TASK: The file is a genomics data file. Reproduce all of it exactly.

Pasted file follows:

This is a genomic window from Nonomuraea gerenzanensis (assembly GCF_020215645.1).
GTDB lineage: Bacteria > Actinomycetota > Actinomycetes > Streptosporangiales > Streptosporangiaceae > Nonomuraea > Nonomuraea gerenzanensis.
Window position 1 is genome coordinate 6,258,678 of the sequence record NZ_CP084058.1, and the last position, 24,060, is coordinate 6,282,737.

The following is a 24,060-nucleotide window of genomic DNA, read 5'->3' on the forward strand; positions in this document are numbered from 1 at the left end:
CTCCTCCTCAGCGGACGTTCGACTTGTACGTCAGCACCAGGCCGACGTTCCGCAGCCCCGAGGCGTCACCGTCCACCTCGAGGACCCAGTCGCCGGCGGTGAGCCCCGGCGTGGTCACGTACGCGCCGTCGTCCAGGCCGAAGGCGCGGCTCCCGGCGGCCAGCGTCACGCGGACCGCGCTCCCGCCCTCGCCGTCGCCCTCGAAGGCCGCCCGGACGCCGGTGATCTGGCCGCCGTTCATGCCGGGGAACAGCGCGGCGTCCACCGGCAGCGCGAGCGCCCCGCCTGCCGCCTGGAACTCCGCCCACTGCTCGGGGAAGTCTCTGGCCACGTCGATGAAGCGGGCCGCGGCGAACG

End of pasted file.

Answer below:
This is a genomic window from Nonomuraea gerenzanensis (assembly GCF_020215645.1).
GTDB lineage: Bacteria > Actinomycetota > Actinomycetes > Streptosporangiales > Streptosporangiaceae > Nonomuraea > Nonomuraea gerenzanensis.
Window position 1 is genome coordinate 6,258,678 of the sequence record NZ_CP084058.1, and the last position, 24,060, is coordinate 6,282,737.

The following is a 24,060-nucleotide window of genomic DNA, read 5'->3' on the forward strand; positions in this document are numbered from 1 at the left end:
CTCCTCCTCAGCGGACGTTCGACTTGTACGTCAGCACCAGGCCGACGTTCCGCAGCCCCGAGGCGTCACCGTCCACCTCGAGGACCCAGTCGCCGGCGGTGAGCCCCGGCGTGGTCACGTACGCGCCGTCGTCCAGGCCGAAGGCGCGGCTCCCGGCGGCCAGCGTCACGCGGACCGCGCTCCCGCCCTCGCCGTCGCCCTCGAAGGCCGCCCGGACGCCGGTGATCTGGCCGCCGTTCATGCCGGGGAACAGCGCGGCGTCCACCGGCAGCGCGAGCGCCCCGCCTGCCGCCTGGAACTCCGCCCACTGCTCGGGGAAGTCTCTGGCCACGTCGATGAAGCGGGCCGCGGCGAACG